This just does not make sense. Giving people money or food regularly for public work instead of giving them food aid while they work on their own land is supposed to end aid dependency?

Another idea that is being mismanaged is that of resettlement which we looked at in this post "let the ferenjis (foreigners) feed 'em". Northerners are being resettled in the South with totally indadequate support in the midst of national policies based on ethnic divide and rule that have already had tragic consequences.

making sense of it all?

It is hard to square these sets of information with each other - for example famine and reported unprecedented economic growth (based on agricultural growth) seem to be mutually exclusive concepts. As we noted in this post “Zenawinomics and the Aztec Gods” last year’s economic growth was also entirely attributable to the fact that it rained in some places and not in others.

We are delighted that the economy may have grown but the gods of rain are not acceptable determinants of the fate of 70 million Ethiopians and extraordinary figures like 11.6% growth must be examined closely before acceptance.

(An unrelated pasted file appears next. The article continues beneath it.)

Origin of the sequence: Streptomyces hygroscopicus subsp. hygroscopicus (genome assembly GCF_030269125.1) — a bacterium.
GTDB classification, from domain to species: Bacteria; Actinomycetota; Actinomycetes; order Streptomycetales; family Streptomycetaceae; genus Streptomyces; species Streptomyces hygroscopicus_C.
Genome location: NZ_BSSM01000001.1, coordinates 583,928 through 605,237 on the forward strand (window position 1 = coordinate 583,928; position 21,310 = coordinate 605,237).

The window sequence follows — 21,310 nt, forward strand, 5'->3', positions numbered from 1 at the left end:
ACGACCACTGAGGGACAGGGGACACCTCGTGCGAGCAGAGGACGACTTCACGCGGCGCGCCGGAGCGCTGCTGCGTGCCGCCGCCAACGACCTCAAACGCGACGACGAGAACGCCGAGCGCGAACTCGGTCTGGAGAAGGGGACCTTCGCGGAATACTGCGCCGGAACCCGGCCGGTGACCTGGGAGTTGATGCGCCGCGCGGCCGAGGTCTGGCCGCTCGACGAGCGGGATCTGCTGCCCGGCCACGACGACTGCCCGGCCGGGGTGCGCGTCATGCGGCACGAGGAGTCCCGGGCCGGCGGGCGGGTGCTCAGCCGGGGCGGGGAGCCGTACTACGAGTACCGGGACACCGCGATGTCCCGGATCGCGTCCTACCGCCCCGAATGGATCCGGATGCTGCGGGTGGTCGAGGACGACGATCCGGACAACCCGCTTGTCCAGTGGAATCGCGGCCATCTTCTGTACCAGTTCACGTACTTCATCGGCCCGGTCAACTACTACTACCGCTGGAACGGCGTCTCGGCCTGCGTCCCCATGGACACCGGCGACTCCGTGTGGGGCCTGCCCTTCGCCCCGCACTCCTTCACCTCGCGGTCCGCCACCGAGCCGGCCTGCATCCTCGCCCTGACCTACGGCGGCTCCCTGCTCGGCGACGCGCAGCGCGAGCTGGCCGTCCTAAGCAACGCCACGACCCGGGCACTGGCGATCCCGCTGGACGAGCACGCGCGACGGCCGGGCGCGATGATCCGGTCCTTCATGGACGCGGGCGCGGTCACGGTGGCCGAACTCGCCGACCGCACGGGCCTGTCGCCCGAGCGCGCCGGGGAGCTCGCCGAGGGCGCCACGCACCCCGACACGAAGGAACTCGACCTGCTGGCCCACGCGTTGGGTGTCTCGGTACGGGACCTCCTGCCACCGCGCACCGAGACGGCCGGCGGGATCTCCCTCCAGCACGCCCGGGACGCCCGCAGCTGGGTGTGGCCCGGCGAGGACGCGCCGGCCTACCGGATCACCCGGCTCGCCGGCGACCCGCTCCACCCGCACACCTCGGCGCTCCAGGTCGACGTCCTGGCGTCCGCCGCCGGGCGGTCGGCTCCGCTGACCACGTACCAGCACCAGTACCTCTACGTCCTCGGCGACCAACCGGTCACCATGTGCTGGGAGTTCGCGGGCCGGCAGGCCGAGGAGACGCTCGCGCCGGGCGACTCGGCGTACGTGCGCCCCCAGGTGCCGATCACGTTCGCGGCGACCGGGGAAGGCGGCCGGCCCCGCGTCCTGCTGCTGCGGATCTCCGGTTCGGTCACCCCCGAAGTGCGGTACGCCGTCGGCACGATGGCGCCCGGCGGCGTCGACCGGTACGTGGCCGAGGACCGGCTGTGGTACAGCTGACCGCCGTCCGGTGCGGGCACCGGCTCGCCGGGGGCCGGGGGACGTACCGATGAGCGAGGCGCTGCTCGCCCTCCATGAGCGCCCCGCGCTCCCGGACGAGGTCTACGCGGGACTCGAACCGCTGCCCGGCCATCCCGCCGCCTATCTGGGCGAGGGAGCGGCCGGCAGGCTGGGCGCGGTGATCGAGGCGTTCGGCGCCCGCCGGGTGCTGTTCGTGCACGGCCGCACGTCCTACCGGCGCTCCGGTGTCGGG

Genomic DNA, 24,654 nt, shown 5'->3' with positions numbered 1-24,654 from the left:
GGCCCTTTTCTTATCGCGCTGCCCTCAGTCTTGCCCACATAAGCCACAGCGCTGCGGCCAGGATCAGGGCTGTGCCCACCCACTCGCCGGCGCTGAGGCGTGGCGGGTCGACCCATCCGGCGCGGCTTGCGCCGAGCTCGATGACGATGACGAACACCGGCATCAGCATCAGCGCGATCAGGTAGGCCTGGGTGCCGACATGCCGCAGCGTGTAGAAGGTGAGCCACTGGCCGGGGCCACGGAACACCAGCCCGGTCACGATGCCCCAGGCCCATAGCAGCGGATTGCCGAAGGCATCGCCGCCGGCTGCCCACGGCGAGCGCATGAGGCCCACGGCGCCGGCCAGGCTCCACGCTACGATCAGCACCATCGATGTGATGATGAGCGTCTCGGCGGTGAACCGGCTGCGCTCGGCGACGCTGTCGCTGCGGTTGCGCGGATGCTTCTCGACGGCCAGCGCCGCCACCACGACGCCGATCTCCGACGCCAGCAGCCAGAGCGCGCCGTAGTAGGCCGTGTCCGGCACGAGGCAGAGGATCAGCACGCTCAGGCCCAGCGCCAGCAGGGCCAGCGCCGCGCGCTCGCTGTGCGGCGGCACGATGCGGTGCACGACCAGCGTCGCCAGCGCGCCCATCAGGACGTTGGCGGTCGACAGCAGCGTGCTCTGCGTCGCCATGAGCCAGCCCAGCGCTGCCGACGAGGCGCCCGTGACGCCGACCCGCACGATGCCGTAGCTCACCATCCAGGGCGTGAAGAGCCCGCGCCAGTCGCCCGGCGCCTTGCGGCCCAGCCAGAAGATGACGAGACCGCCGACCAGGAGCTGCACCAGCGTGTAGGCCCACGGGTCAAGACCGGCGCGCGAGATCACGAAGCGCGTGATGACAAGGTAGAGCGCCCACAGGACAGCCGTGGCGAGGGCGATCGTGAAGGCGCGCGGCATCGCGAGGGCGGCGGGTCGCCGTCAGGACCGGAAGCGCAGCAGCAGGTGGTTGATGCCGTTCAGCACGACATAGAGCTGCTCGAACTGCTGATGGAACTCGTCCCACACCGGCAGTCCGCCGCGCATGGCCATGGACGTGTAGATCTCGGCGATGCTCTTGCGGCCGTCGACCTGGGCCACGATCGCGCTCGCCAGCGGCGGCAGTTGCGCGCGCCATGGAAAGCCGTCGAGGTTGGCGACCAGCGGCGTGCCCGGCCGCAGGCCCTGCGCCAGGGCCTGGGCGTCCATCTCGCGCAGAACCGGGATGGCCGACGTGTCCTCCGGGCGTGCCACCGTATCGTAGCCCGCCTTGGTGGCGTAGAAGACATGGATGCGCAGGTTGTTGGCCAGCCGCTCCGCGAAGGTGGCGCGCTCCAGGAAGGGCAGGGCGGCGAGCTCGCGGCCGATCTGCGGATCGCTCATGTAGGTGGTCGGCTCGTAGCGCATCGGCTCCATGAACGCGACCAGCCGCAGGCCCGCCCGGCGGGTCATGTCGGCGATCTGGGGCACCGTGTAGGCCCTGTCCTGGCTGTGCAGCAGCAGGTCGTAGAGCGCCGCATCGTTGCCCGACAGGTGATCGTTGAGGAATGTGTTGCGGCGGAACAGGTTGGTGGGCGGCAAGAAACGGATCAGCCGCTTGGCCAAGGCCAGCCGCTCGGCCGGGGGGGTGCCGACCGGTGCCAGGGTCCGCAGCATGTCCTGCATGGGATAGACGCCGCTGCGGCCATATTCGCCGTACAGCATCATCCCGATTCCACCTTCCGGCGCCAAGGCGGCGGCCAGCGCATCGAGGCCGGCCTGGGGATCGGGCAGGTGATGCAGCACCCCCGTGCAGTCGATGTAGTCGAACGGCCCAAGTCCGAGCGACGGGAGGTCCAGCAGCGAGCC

Normally, population growth, foreign aid and government spending based on foreign subsidies accounts for the lion’s share of economic growth. Given that the national economy is about $7 billion or so, one loan from the World Bank, increased remittances from Ethiopians abroad or even one aid project from the European Union could account for much of the reported 11.6% economic growth.

In this post “Malthus, Hobbes and the Red Queen” we took a look at changes of GNP over several decades and also future projections found in a paper by the economist Berhanu Nega. Overall trends indicate that Ethiopia is becoming progressively poorer, especially in the countryside where most people live. In the cities, particularly Addis Ababa, growth is uneven and eclipsed for the majority by increasing poverty.


EarthTrends is the Environmental Information Portal of the World Resources Institute. There are some links from this country profile page that detail trends over decades of development that are rich with information clearly presented that we will take a look at below. Click on the images for detail or visit the site.

Today child mortality and the total fertility rate are high while the number of births attended by trained personnel and life expectancy at birth are poor - all by the standards of sub-saharan African (SSA).